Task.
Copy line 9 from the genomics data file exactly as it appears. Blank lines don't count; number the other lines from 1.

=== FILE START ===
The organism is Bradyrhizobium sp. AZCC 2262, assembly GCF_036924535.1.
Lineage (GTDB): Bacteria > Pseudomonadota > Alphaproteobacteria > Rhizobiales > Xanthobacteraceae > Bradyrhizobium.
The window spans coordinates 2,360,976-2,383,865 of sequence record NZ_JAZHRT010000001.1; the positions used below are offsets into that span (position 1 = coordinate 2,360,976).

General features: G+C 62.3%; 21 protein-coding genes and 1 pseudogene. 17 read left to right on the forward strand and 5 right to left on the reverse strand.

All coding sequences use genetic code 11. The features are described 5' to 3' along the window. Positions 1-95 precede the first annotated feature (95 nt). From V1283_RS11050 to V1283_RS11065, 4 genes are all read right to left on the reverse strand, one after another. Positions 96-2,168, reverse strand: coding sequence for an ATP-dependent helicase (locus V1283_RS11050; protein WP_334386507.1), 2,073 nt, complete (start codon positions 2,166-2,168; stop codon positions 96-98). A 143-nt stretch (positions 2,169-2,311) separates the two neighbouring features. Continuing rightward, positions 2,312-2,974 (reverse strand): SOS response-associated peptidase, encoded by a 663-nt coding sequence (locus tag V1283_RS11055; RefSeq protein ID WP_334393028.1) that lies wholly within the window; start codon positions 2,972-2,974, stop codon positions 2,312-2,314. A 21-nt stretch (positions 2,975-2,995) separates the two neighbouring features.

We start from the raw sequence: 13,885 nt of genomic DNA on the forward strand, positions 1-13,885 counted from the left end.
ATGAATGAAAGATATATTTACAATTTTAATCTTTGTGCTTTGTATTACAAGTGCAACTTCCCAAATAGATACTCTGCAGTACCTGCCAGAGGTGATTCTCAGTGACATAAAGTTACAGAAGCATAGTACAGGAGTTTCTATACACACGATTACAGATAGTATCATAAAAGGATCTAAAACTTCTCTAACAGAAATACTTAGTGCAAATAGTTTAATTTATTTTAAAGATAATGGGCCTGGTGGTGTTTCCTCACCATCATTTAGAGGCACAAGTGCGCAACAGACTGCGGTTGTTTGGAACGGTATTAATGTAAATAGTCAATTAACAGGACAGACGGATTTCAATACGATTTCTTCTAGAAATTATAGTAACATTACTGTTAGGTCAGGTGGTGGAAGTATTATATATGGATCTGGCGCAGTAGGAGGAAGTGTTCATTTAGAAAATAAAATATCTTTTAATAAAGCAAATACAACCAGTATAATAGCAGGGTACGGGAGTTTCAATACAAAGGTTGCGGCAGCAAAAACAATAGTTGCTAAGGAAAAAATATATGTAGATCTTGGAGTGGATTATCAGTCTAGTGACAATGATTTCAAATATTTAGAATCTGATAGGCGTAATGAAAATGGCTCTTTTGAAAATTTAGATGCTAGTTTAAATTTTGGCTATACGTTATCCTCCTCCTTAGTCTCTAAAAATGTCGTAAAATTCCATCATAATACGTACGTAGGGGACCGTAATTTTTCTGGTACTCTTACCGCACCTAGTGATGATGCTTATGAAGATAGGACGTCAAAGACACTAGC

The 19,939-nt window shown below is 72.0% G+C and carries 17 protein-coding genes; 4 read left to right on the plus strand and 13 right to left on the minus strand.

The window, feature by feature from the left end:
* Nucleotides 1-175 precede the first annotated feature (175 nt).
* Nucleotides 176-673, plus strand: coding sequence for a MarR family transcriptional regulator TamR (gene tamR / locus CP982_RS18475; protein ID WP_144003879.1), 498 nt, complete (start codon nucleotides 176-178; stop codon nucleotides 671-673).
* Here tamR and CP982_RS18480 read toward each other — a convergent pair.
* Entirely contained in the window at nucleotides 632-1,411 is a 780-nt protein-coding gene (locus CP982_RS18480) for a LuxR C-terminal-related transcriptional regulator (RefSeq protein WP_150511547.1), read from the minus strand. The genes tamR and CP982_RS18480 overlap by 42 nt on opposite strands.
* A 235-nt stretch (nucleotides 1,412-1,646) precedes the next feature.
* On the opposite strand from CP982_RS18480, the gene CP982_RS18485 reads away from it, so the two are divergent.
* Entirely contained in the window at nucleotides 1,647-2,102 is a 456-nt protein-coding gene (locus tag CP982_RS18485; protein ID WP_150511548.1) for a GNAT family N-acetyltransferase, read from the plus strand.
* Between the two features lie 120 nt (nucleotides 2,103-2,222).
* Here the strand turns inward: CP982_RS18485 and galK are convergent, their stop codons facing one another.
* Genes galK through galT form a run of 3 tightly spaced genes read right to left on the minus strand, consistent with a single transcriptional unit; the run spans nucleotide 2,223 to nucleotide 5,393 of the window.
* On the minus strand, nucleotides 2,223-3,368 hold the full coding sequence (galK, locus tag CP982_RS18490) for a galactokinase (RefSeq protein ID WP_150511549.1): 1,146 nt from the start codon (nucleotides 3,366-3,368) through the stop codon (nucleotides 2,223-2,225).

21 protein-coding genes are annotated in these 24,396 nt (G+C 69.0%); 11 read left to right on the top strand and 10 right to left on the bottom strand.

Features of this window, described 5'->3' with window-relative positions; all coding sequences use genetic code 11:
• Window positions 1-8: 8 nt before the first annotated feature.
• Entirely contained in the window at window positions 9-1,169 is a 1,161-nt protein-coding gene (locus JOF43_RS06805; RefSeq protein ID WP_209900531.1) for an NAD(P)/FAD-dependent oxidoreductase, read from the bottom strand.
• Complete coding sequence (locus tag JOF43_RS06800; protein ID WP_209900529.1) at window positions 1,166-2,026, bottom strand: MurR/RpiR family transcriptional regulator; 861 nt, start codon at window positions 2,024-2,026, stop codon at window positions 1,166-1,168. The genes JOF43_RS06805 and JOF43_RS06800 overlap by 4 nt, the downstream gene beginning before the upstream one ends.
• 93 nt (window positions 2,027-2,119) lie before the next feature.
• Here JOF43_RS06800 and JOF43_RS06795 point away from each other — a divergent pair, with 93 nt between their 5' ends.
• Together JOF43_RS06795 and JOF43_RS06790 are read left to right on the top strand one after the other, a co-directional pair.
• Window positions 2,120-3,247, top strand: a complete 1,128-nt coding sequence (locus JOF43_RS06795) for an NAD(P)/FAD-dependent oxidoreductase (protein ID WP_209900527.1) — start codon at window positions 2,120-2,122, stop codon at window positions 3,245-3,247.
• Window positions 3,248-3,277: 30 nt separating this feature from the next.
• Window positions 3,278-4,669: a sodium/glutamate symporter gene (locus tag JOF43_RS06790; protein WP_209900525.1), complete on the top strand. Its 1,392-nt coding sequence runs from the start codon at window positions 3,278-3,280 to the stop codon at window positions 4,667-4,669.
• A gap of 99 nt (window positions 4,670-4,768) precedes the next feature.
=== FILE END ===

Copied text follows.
The window, feature by feature from the left end: